Asymmetrical amplifier output on sine wave - LR-1500TA

Discussion in 'Solid State' started by tabpat, Sep 13, 2017.

  1. tabpat

    tabpat New Member

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    First of all, still learning things. That said, I have a Lafayette LR-1500TA that works - for the most part. I've recapped it and deox'd it. Gone through bias current adjustment and balanced the voltages. It sounds fine, up to mid-level. At some point as I raise the split-volume control, the right channel walks away from the left. The left begins sounding, well... gritty.
    I hooked up my signal generator and get a clean waveform on the right, but the left goes asymmetrical - but not like when there is clipping from one of the two outputs. I'll attach an image.
    Where do I begin? Is this usually a weak transistor or a power supply issue? Resistor? I'm new enough that I've never had to deal with this yet.
    [​IMG]
     
  2. sregor

    sregor AK Subscriber Subscriber

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    Could be lots of things. First question is load or no load?
    My first guess would be that amp is cap coupled, and problem is offset/center voltage related. Semiconductor problem is likely, but could be bad resistor. Power supply is unlikely, as it is only one channel. I'd start with voltages in the amplifier section - need schematic and voltages, or some circuit reading and calculations. Good luck with it.
     
  3. tabpat

    tabpat New Member

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    Under load and this is not at clipping. All voltages are within the specs that were given. It's circa 1970, so it's got silicon transistors, but half of the resistors are those really old style carbon style. I guess I'll start poking around more as time permits.
     
  4. sregor

    sregor AK Subscriber Subscriber

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    One thing may help - usually when there is clipping, signal tracing will find a point before the problem where the signal will go high (or low) because of feed back trying to compensate, and after the problem, it will be like the output side.
    Also, if they have current limiting (look for small transistor connected to emitter resistor going back to driver) could be causing problem, but I don't think they were common when this model was current. My 2 cents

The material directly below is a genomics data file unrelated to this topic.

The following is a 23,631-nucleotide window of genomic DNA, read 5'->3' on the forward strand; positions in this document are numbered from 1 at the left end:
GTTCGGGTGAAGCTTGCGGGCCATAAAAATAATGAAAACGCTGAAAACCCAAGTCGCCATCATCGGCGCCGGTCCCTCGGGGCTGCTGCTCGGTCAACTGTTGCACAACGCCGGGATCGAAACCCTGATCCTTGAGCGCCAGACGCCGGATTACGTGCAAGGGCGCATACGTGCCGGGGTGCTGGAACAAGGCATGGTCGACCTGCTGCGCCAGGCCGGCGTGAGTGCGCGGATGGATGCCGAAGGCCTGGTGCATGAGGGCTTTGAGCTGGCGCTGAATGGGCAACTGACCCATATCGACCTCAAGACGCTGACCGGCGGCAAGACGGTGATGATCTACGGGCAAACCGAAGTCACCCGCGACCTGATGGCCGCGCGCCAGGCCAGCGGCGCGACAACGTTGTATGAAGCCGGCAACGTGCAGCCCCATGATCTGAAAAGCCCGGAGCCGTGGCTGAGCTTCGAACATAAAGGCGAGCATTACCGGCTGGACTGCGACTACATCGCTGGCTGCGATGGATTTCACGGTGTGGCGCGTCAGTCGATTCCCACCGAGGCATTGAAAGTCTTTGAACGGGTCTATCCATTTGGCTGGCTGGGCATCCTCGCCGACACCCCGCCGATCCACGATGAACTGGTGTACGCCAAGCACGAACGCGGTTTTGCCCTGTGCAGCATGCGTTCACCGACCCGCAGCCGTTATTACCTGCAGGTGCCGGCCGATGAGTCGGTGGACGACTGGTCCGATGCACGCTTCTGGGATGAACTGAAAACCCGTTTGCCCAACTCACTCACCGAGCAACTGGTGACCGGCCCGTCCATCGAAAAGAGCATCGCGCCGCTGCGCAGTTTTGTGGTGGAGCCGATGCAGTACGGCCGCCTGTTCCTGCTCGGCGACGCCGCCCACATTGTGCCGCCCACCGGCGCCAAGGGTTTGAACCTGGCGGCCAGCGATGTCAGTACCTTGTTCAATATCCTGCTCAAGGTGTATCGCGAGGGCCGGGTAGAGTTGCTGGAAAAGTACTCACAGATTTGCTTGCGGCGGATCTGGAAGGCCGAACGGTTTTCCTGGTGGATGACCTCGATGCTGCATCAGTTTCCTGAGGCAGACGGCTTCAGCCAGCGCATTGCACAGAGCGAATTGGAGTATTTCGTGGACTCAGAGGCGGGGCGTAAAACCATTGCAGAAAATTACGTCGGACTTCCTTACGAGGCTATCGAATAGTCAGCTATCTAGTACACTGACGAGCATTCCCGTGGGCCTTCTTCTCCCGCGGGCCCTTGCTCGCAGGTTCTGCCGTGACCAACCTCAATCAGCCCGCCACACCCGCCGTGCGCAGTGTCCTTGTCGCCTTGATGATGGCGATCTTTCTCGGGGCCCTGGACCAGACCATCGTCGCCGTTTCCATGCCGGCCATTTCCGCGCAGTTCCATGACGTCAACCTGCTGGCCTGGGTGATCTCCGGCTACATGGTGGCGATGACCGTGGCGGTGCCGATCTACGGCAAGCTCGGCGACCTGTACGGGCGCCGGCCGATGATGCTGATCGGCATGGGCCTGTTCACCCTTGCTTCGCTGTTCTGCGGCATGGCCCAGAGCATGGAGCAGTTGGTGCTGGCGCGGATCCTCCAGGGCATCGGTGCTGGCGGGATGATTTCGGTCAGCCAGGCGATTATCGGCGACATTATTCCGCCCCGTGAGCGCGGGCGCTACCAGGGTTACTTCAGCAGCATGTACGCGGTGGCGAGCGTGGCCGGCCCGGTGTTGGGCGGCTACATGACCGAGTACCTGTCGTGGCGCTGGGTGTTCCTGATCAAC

5. llwhtt

    llwhtt Well-Known Member

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    What does it look like unloaded? If it looks OK unloaded the problem should be in the output stage after the drivers.

    Craig
     
  6. Rolf Zetterberg

    Rolf Zetterberg Well-Known Member

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    This Lafayette has an unusual form of current limiting the output transistors.
    Presets RV507 and RV508 finetunes a voltage that affects Q514 and Q513.to clip.
    If they are wrongly adjusted,the power stage might clip unsymmetrically.
     
  7. dshoaf

    dshoaf That high voltage buzz Subscriber

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    You can also asymmetrical clipping if DC Offset is not centered. In that case, one side of the wave form will flatten before the other. Post a schematic so some of the arm-chair bench techs here can gander a bit.

    Cheers,

    David
     
  8. sregor

    sregor AK Subscriber Subscriber

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  9. petehall347

    petehall347 the brandy coffee man

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    interesting circuit . only ever seen squelch on a cb radio . 2 balances . one appears variable feedback .the other setting the clipping .or approx half rail voltage . plus more settings . minimum 2 multi-meters if i was doing it . i might start with dc balance and bias .
     
  10. gadget73

    gadget73 junk junkie Subscriber

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    Similar problems on my Sherwood of the same era were centering / dc balance related. In my case it was off value parts causing the trimmer to not allow centering.

    Also not impossible the emitter resistor on one side has drifted and you aren't getting full current out of the positive side output transistor. Unloading it would confirm if its voltage or current related. Voltage problem likely will not fix itself with no load, current problem will.
     
  11. tabpat

    tabpat New Member

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    I've set the ma setting and adjusted the voltage via scope for symmetrical clipping under load. I have not tested it without load, though. If I have time, I'll try that tonight. Thanks for all the input!
     
  12. tabpat

    tabpat New Member

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    OK, an update (of sorts). I replaced the outputs on that channel and it cleared up *most* of the issue. Now I'm fighting something else, but I thought it was part of the original problem. The right channel is much stronger than the left. I tested voltages and everything was fine. I injected a 1Khz tone and checked the voltage going into the amp board audio-in pin. They're way off! One would be at 60mv and the other would be in the 20mv range. I ohm'd out the volume pots and they are near perfectly matched. If I'm reading this right, all signals enter the preamp board, then go into the volume pots, then up to a bass pot/board and then a treble pot/board. From there, the signal goes straight to the amp. They've been recapped, but there is one JFET 2SK30 on each board. I'm wondering if one of them has gotten weak. It seems like the low end is affected more than the rest. These look like nightmares to pull since they are physically joined together using some kind of flimsy rail setup. Ugh...
     

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